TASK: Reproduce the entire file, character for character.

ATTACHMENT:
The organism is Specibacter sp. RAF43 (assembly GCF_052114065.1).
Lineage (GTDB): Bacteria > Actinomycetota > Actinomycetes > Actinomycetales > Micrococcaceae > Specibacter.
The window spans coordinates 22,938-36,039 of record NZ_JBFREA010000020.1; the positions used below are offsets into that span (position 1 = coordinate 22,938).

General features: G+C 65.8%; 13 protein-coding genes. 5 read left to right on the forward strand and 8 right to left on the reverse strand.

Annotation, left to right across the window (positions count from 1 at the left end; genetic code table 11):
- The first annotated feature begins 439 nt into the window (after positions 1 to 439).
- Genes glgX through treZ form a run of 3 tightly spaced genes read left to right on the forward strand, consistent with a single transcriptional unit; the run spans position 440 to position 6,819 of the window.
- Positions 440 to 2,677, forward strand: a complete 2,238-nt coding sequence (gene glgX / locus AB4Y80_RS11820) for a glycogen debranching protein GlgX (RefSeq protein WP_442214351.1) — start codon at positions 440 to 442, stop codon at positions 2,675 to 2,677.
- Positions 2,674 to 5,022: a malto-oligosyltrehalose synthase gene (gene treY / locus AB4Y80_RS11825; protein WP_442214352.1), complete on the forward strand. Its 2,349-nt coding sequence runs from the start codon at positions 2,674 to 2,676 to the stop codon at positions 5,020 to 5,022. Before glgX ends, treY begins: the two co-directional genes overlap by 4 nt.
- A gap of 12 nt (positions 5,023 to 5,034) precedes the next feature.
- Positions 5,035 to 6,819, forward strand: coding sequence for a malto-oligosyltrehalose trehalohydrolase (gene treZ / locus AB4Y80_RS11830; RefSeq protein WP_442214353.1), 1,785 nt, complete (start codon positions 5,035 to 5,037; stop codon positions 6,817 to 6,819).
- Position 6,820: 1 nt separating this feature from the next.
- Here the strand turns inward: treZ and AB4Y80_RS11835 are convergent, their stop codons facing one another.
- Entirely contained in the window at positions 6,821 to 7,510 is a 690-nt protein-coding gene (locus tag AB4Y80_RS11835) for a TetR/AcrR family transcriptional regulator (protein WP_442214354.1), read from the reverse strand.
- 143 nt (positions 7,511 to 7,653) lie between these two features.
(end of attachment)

The organism is Specibacter sp. RAF43 (assembly GCF_052114065.1).
Lineage (GTDB): Bacteria > Actinomycetota > Actinomycetes > Actinomycetales > Micrococcaceae > Specibacter.
The window spans coordinates 22,938-36,039 of record NZ_JBFREA010000020.1; the positions used below are offsets into that span (position 1 = coordinate 22,938).

General features: G+C 65.8%; 13 protein-coding genes. 5 read left to right on the forward strand and 8 right to left on the reverse strand.

Annotation, left to right across the window (positions count from 1 at the left end; genetic code table 11):
- The first annotated feature begins 439 nt into the window (after positions 1 to 439).
- Genes glgX through treZ form a run of 3 tightly spaced genes read left to right on the forward strand, consistent with a single transcriptional unit; the run spans position 440 to position 6,819 of the window.
- Positions 440 to 2,677, forward strand: a complete 2,238-nt coding sequence (gene glgX / locus AB4Y80_RS11820) for a glycogen debranching protein GlgX (RefSeq protein WP_442214351.1) — start codon at positions 440 to 442, stop codon at positions 2,675 to 2,677.
- Positions 2,674 to 5,022: a malto-oligosyltrehalose synthase gene (gene treY / locus AB4Y80_RS11825; protein WP_442214352.1), complete on the forward strand. Its 2,349-nt coding sequence runs from the start codon at positions 2,674 to 2,676 to the stop codon at positions 5,020 to 5,022. Before glgX ends, treY begins: the two co-directional genes overlap by 4 nt.
- A gap of 12 nt (positions 5,023 to 5,034) precedes the next feature.
- Positions 5,035 to 6,819, forward strand: coding sequence for a malto-oligosyltrehalose trehalohydrolase (gene treZ / locus AB4Y80_RS11830; RefSeq protein WP_442214353.1), 1,785 nt, complete (start codon positions 5,035 to 5,037; stop codon positions 6,817 to 6,819).
- Position 6,820: 1 nt separating this feature from the next.
- Here the strand turns inward: treZ and AB4Y80_RS11835 are convergent, their stop codons facing one another.
- Entirely contained in the window at positions 6,821 to 7,510 is a 690-nt protein-coding gene (locus tag AB4Y80_RS11835) for a TetR/AcrR family transcriptional regulator (protein WP_442214354.1), read from the reverse strand.
- 143 nt (positions 7,511 to 7,653) lie between these two features.